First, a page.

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Tokyo stations take out the trash (cans)

Bin and gone: Tokyo stations take out the trash (cans)

Tokyo’s Metropolitan Bureau of Transportation has announced that it will be removing all trash cans from its stations by 9 May 2022.

Passengers using the Asakusa, Mita, Oedo and Shinjuku subway lines (collectively known as the Toei Subway) will be affected, as well as the Nippori-Toneri Liner which connects Nippori and Minumadai-shinsuikoen stations.

In a statement, the bureau admitted: “It is not possible for station staff to continually monitor the trash cans. We have resolved to remove all trash cans to strengthen countermeasures against terrorism and the like.”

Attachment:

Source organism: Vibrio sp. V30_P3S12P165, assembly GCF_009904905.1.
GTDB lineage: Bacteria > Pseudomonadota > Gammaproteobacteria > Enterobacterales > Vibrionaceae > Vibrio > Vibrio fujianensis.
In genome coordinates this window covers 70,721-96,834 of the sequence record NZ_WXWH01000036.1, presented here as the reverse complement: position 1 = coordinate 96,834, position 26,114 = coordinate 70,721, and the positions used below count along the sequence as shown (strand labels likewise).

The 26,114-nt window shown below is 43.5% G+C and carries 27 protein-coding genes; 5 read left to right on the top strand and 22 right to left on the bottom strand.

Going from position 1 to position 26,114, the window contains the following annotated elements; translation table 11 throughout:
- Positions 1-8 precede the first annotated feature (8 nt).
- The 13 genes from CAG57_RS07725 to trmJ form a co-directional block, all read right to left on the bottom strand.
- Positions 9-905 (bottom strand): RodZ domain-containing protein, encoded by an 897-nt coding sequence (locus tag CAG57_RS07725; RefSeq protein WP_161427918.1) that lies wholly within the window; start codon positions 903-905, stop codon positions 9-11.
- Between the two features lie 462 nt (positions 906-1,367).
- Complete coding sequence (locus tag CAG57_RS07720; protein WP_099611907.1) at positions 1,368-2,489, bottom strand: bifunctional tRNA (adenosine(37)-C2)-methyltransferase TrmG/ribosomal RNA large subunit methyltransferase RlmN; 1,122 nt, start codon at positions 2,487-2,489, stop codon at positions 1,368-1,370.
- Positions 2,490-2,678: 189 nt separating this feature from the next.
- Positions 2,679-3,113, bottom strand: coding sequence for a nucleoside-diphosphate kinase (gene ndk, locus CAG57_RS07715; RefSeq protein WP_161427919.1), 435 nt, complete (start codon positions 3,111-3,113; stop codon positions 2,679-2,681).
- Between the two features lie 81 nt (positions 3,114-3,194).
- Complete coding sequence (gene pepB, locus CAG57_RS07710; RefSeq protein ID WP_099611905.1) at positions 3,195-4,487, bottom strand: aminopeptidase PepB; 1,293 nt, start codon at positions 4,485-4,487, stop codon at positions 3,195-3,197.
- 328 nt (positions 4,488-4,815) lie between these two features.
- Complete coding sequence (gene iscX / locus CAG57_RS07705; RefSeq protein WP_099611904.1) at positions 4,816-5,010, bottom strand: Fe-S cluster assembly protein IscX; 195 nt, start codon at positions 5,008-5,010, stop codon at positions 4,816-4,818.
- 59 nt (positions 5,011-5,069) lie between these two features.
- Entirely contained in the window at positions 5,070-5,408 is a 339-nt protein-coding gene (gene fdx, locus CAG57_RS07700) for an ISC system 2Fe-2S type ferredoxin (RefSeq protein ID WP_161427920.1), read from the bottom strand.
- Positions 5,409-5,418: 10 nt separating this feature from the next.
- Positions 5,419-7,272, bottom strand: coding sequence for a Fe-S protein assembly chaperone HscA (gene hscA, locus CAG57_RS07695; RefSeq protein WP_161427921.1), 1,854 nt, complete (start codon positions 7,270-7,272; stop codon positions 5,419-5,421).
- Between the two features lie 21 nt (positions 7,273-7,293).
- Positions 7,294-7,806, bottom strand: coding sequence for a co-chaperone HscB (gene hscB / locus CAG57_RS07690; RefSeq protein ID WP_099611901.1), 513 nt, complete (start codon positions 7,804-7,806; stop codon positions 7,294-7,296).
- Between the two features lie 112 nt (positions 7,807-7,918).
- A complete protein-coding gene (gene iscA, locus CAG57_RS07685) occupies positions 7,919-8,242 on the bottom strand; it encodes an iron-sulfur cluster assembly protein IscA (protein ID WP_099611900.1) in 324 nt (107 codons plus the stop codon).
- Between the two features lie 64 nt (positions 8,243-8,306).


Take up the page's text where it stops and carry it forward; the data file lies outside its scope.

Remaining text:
The move follows a similar step on Tokyo’s Metro stations (the other subway network in the city) in January, and their removal is expected to save a lot of money. In 2021, the bureau says it spent ¥100m (over £600,000) on collection and removal of trash.

Since the 1995 Aum Shinrikyo sarin gas terrorist attack on the Tokyo subway, large numbers of public trash cans were removed from the city as a way to reassure the public. In train and bus stations in particular, those that remained moved into spots that were easier for station staff to monitor, and in some cases changed to have clear plastic exteriors so they could be examined easily.

Despite this lack of widely available public bins, Tokyo is still renowned for its cleanliness and low levels of littering. While these general waste bins are being removed, recycling boxes for empty drink containers will be remaining in place next to the ubiquitous vending machines spread throughout the stations.

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